• Strong Password Practices: Use complex passwords and consider a password manager for secure storage. Unique passwords for different accounts can prevent a single breach from compromising all your digital assets. You can also use a Password Manager system to enhance your security further.
  • Next Generation Antivirus: Next-generation antivirus provides better security for small businesses by using new technology to quickly spot and stop advanced threats, making it more effective than traditional antivirus.
  • Stay Updated: Regularly update your software and systems. Updates often contain security enhancements that protect against newly discovered vulnerabilities.
  • Continuous Education: Keeping yourself informed about cyber security risks and best practices is your first line of defense. Awareness can prevent common mistakes that lead to security breaches.


The Role of Cyber Security Training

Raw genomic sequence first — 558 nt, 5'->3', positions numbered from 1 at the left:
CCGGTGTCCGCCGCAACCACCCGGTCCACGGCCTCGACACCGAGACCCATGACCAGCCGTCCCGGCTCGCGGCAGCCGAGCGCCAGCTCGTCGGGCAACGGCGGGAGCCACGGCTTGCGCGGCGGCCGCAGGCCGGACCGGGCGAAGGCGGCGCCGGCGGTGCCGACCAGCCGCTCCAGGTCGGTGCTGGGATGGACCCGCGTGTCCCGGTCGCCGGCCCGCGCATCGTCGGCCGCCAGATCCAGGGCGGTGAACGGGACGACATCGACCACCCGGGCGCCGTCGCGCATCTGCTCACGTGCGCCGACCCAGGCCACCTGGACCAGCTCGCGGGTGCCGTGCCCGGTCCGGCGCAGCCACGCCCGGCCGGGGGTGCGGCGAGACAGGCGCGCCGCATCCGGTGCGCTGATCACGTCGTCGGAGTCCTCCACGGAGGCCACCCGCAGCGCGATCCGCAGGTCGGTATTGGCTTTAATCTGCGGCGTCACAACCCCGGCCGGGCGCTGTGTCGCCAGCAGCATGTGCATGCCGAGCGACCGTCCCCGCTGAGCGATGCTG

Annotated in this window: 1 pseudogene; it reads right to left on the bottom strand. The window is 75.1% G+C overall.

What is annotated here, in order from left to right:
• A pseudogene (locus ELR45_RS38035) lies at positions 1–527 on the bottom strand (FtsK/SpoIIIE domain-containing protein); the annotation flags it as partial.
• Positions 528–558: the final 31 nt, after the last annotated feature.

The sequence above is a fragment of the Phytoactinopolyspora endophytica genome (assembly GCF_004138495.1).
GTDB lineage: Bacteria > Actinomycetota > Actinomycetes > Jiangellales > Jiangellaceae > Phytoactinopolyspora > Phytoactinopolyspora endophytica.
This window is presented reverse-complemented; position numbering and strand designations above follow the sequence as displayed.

With 95% of cyber attacks being caused by human error, cyber training is vital for anyone working in a business capacity. Investing time in cyber security training can equip you with the knowledge to identify risks and implement effective security measures.

Creating a routine of security-conscious practices is also beneficial. This might include regular reviews of your security measures, staying informed about the latest cyber threats, and understanding the basics of digital hygiene.

Where to from here?

For small, owner-operated businesses, preparing for a cyber attack is a necessary aspect of doing business in the digital world. By setting up some cybersmart systems, implementing strong password management and educating yourself about cyber risks, you can create the first line of defence against cyber threats.

With the right knowledge and tools, you can navigate the digital landscape confidently and securely, keeping your business resilient in the face of cyber challenges.

If you’re interested to learn more about cyber security for your business, visit: https://jamcyber.com/nsea/